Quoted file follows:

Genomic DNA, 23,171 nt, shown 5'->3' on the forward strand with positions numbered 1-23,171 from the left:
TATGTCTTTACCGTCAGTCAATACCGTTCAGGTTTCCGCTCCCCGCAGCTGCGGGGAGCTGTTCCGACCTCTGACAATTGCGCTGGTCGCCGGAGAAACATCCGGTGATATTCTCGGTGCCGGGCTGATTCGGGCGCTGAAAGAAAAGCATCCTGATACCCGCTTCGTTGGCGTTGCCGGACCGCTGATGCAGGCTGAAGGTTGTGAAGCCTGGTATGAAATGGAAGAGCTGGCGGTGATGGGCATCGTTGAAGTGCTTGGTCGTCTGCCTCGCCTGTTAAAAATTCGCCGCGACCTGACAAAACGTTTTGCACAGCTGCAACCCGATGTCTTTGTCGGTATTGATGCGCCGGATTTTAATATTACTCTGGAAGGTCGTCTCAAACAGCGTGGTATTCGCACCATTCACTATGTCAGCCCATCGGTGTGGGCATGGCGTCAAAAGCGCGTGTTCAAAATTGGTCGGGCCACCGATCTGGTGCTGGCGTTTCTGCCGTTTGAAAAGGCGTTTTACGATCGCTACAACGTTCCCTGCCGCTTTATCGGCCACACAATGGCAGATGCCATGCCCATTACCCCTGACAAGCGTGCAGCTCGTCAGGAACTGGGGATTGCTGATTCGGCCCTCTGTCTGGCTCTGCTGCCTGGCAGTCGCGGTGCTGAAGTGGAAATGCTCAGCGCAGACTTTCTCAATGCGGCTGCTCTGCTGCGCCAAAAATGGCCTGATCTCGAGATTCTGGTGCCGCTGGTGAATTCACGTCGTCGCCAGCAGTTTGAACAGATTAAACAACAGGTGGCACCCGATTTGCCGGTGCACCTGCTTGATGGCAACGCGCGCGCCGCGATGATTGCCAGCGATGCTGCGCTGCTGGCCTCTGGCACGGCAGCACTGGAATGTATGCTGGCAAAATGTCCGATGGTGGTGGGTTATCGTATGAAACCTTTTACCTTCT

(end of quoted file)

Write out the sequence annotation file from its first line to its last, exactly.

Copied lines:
Genomic DNA, 23,171 nt, shown 5'->3' on the forward strand with positions numbered 1-23,171 from the left:
TATGTCTTTACCGTCAGTCAATACCGTTCAGGTTTCCGCTCCCCGCAGCTGCGGGGAGCTGTTCCGACCTCTGACAATTGCGCTGGTCGCCGGAGAAACATCCGGTGATATTCTCGGTGCCGGGCTGATTCGGGCGCTGAAAGAAAAGCATCCTGATACCCGCTTCGTTGGCGTTGCCGGACCGCTGATGCAGGCTGAAGGTTGTGAAGCCTGGTATGAAATGGAAGAGCTGGCGGTGATGGGCATCGTTGAAGTGCTTGGTCGTCTGCCTCGCCTGTTAAAAATTCGCCGCGACCTGACAAAACGTTTTGCACAGCTGCAACCCGATGTCTTTGTCGGTATTGATGCGCCGGATTTTAATATTACTCTGGAAGGTCGTCTCAAACAGCGTGGTATTCGCACCATTCACTATGTCAGCCCATCGGTGTGGGCATGGCGTCAAAAGCGCGTGTTCAAAATTGGTCGGGCCACCGATCTGGTGCTGGCGTTTCTGCCGTTTGAAAAGGCGTTTTACGATCGCTACAACGTTCCCTGCCGCTTTATCGGCCACACAATGGCAGATGCCATGCCCATTACCCCTGACAAGCGTGCAGCTCGTCAGGAACTGGGGATTGCTGATTCGGCCCTCTGTCTGGCTCTGCTGCCTGGCAGTCGCGGTGCTGAAGTGGAAATGCTCAGCGCAGACTTTCTCAATGCGGCTGCTCTGCTGCGCCAAAAATGGCCTGATCTCGAGATTCTGGTGCCGCTGGTGAATTCACGTCGTCGCCAGCAGTTTGAACAGATTAAACAACAGGTGGCACCCGATTTGCCGGTGCACCTGCTTGATGGCAACGCGCGCGCCGCGATGATTGCCAGCGATGCTGCGCTGCTGGCCTCTGGCACGGCAGCACTGGAATGTATGCTGGCAAAATGTCCGATGGTGGTGGGTTATCGTATGAAACCTTTTACCTTCT